It should also be understood that the method, in accordance with the invention, can be used to produce objects that are not limited to those of ornamental value. For example, the techniques in accordance with the invention can be used to form reticles, and be used in photographic lens systems, gunsights, instruments including optical systems, and the like. The engraving may be on one or both of internal and external surfaces of the object.
The molds can be made with windows of any suitable transparent material including silicones. The matrix material may be tinted so long as it remains transparent to the externally applied laser beam that is focused within the matrix material.
It will thus be seen that the objects set forth above, among those made apparent from the preceeding description, are efficiently attained and, since certain changes may be made in carrying out the above method and in the article set forth without departing from the spirit and scope of the invention, it is intended that all matter contained in the above description and shown in the accompanying drawings shall be interpreted as illustrative and not in a limiting sense.
It is also to be understood that the following claims are intended to cover all of the generic and specific features of the invention herein described, and all statements of the scope of the invention which, as a matter of language, might be said to fall therebetween.
|Cited Patent||Filing date||Publication date||Applicant||Title|
|US4092518 *||Dec 7, 1976||May 30, 1978||Laser Technique S.A.||Method of decorating a transparent plastics material article by means of a laser beam|
|US4187265 *||May 14, 1975||Feb 5, 1980||Emsig Manufacturing Corp.||Method of making ornamental plastic product|
|US4752498 *||Mar 2, 1987||Jun 21, 1988||Fudim Efrem V||Method and apparatus for production of three-dimensional objects by photosolidification|
|US4919850 *||May 6, 1988||Apr 24, 1990||Blum Ronald D||Method for curing plastic lenses|
|US4927686||Dec 20, 1988||May 22, 1990||Colbar Art, Inc.||Colbar art|
|US4983335 *||Dec 29, 1988||Jan 8, 1991||Matsushita Electrical Industrial Co., Ltd.||Method for producing transparent plastic article|
|US5575936||Aug 12, 1994||Nov 19, 1996||Firebird Traders Ltd.||Process and apparatus for etching an image within a solid article|
|US5637169 *||Jun 7, 1995||Jun 10, 1997||3D Systems, Inc.||Method of building three dimensional objects with sheets|
|US5637244||Aug 19, 1993||Jun 10, 1997||Podarok International, Inc.||Method and apparatus for creating an image by a pulsed laser beam inside a transparent material|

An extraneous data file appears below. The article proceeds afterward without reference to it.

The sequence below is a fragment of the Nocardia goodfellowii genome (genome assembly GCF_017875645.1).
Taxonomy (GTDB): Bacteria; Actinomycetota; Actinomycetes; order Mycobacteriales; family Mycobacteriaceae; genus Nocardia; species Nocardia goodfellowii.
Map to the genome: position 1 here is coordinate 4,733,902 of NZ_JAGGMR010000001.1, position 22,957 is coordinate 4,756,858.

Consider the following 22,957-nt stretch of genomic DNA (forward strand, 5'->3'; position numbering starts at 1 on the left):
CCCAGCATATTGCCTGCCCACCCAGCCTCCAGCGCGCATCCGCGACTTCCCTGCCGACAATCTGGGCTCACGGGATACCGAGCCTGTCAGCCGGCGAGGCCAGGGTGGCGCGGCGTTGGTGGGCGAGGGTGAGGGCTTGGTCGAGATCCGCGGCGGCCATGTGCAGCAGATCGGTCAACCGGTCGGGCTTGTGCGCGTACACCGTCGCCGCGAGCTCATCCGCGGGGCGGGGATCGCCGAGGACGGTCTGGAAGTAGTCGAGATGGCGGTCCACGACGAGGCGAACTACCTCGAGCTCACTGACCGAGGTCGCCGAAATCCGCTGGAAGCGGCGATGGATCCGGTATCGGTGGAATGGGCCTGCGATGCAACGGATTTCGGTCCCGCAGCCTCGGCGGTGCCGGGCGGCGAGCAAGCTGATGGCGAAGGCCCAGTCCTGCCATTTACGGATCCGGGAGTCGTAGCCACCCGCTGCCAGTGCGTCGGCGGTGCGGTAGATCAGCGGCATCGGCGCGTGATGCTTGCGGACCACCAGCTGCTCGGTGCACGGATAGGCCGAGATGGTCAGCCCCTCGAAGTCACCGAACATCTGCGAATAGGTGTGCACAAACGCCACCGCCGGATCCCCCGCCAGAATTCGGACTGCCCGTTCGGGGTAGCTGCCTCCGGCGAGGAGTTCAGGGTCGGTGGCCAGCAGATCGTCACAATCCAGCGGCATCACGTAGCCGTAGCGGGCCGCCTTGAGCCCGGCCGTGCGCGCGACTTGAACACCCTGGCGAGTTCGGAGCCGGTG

|US5783136 *||Sep 9, 1996||Jul 21, 1998||Ford Global Technologies, Inc.||Method of preparing a stereolithographically produced prototype for experimental stress analysis|
|US5886318||Nov 3, 1995||Mar 23, 1999||Vasiliev; Anatoly Valentinovich||Method for laser-assisted image formation in transparent objects|
|US5968441 *||Oct 16, 1998||Oct 19, 1999||Nec Corporation||Laser processing method|
|US6087617 *||May 7, 1996||Jul 11, 2000||Troitski; Igor Nikolaevich||Computer graphics system for generating an image reproducible inside optically transparent material|
|US6133336 *||Aug 30, 1996||Oct 17, 2000||Zeneca Limited||Process for forming a colored three-dimensional article|
|US6333486 *||Apr 25, 2000||Dec 25, 2001||Igor Troitski||Method and laser system for creation of laser-induced damages to produce high quality images|
|DE3425263A1 *||Jul 10, 1984||Jan 31, 1985||Univ Schiller Jena||Method for the inscribing of information into the volume of materials by means of a laser beam|
|JPH0516246A *||Title not available|
|Citing Patent||Filing date||Publication date||Applicant||Title|
|US6630644 *||Feb 19, 2002||Oct 7, 2003||Troitski||Method creating damage arrangement for production of 3D laser-induced damage portraits inside transparent materials|
|US7024809 *||Jan 2, 2003||Apr 11, 2006||James Poma||Composite panel display by refracted light|
|US7123427||Jul 20, 2002||Oct 17, 2006||Carl Zeiss Smt Ag||Objective, particularly a projection objective for use in semiconductor lithography|
|US7265917||Oct 15, 2004||Sep 4, 2007||Carl Zeiss Smt Ag||Replacement apparatus for an optical element|
|US7494256 *||Apr 5, 2006||Feb 24, 2009||Yazaki North America, Inc.||Illuminated instrument cluster with perceived 3-D display segments|
|US7614748 *||Oct 25, 2005||Nov 10, 2009||The Trustees Of Columbia University In The City Of New York||Systems and methods for displaying three-dimensional images|
|US7704586||Mar 7, 2006||Apr 27, 2010||Degussa Ag||Plastic molded bodies having two-dimensional and three-dimensional image structures produced through laser subsurface engraving|
|US7768723||Mar 10, 2009||Aug 3, 2010||Carl Zeiss Smt Ag||Replacement apparatus for an optical element|
|US7879938||Jul 10, 2007||Feb 1, 2011||Evonik Degussa Gmbh||Compositions comprising an organic polymer as the matrix and inorganic particles as the filler, process for the preparation thereof and applications of the same|